Information on Scoliosis in Kids: Treatment Options in Hong Kong


Scoliosis is a lateral (toward the side) curvature in the normally straight vertical line of the spine. When viewed from the side, the spine should show a mild roundness in the upper back and a degree of swayback (inward curvature) in the lower back. When a person with a normal spine is viewed from the front or back, the spine appears to be straight. When a person with scoliosis is viewed from the front or back, the spine appears to be curved.


The causes for 80 to 85% of all scoliosis cases are usually unknown. Boys and girls are equally affected by small curves, but girls are eight times more likely to develop progressive curves. According to recent research, about one in three children whose parents have scoliosis will develop scoliosis. Scoliosis is considered a partially genetic condition; however, exactly which genes cause scoliosis is inconclusive.


Parents should understand that the following factors are not associated with the condition:

  • Carrying school bags
  • Bad posture
  • Unequal leg length
  • Back injury
  • Playing musical instruments
  • Sports activities


There are 4 big hospitals that specialize in both children and adult scoliosis treatment. Check your insurance provider if these are part of their partner institutions.

For moderate curves in growing children, brace treatment is recommended. Braces will not completely eliminate scoliosis. However, a well-fitted and diligently worn corrective brace can significantly slow or prevent curve progression.

For the very small number of children with severe curves, internal fixation is applied to the spine to correct the curve within the limits of safety. Nowadays, surgery for scoliosis has been made very safe by major advances in surgical techniques.

Get a family insurance policy that covers treatment and therapy for scoliosis. We help expats find the best health covers that include medical insurance for children. Get in touch with us today.


Updated Guide to Hong Kong Healthcare

Hong Kong remains as one of the best providers of public healthcare in the world. However, as expats, it is always advisable to prepare one’s self with the proper insurance cover to for any unforeseen circumstances such as the need for repatriation or emergency surgery.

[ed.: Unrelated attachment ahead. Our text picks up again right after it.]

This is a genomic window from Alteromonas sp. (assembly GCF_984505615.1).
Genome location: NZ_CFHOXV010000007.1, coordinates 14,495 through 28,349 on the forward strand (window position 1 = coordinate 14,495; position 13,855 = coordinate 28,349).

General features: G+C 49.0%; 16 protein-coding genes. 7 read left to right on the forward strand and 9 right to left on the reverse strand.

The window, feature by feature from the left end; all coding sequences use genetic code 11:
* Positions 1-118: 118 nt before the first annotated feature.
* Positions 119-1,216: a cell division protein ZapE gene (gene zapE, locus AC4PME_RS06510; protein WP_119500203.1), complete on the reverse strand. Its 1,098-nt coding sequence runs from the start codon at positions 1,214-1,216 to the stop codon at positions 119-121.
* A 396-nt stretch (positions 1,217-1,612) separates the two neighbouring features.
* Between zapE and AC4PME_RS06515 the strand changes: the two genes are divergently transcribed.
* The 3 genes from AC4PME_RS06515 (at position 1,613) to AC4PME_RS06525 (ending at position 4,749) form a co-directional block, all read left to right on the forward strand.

Hong Kong’s public sector has 42 public hospitals, 47 specialist out-patient clinics, and 73 general out-patient clinics, all organised into seven clusters according to their locations.

Here is an updated information on the country’s healthcare system as of 2018.


Hong Kong provides residents with excellent and highly affordable health services. The life expectancy in the country is currently the world’s third highest and infant mortality is the ninth lowest. Here is the list of public health institutions.


Finding your preferred doctor is easy; simply log on to the government’s Primary Care Directory and select your specialist. Antenatal and postnatal care, well women services and childhood vaccinations take place at 34 dedicated Maternal and Child Health Centres across the SAR.

When attending an appointment, you’ll be asked to register with your Hong Kong ID and pay a small fee, usually by cash or Octopus card.

There are also a good number of private healthcare practitioners in Hong Kong, and access to their services will depend in no small part on your individual insurance coverage. Some insurers provide a pre-approved list of doctors, whereas others will allow patients free choice of doctor according to their policy’s financial limit. Opting to visit a private doctor will usually mean that you can choose your specialist according to your own needs and schedule, with shorter waiting times than in the public system.

Make sure to ask your insurance provider and confirm your cover details as well as payment methods.


In an emergency, you’ll be transported by ambulance to the nearest public hospital for treatment. With 17 public hospitals across Hong Kong providing Accident and Emergency services, and air ambulance services available to assist with evacuation from Hong Kong’s less accessible regions, you’re never too far away from help. Hong Kong’s A&E care operates on a triage basis, and is charged at a flat rate of $100 per visit. Once assessed by a doctor, if you’re subsequently admitted to hospital, you’ll be charged a $50 admission fee, then $100 per day, payable by cash or Octopus card.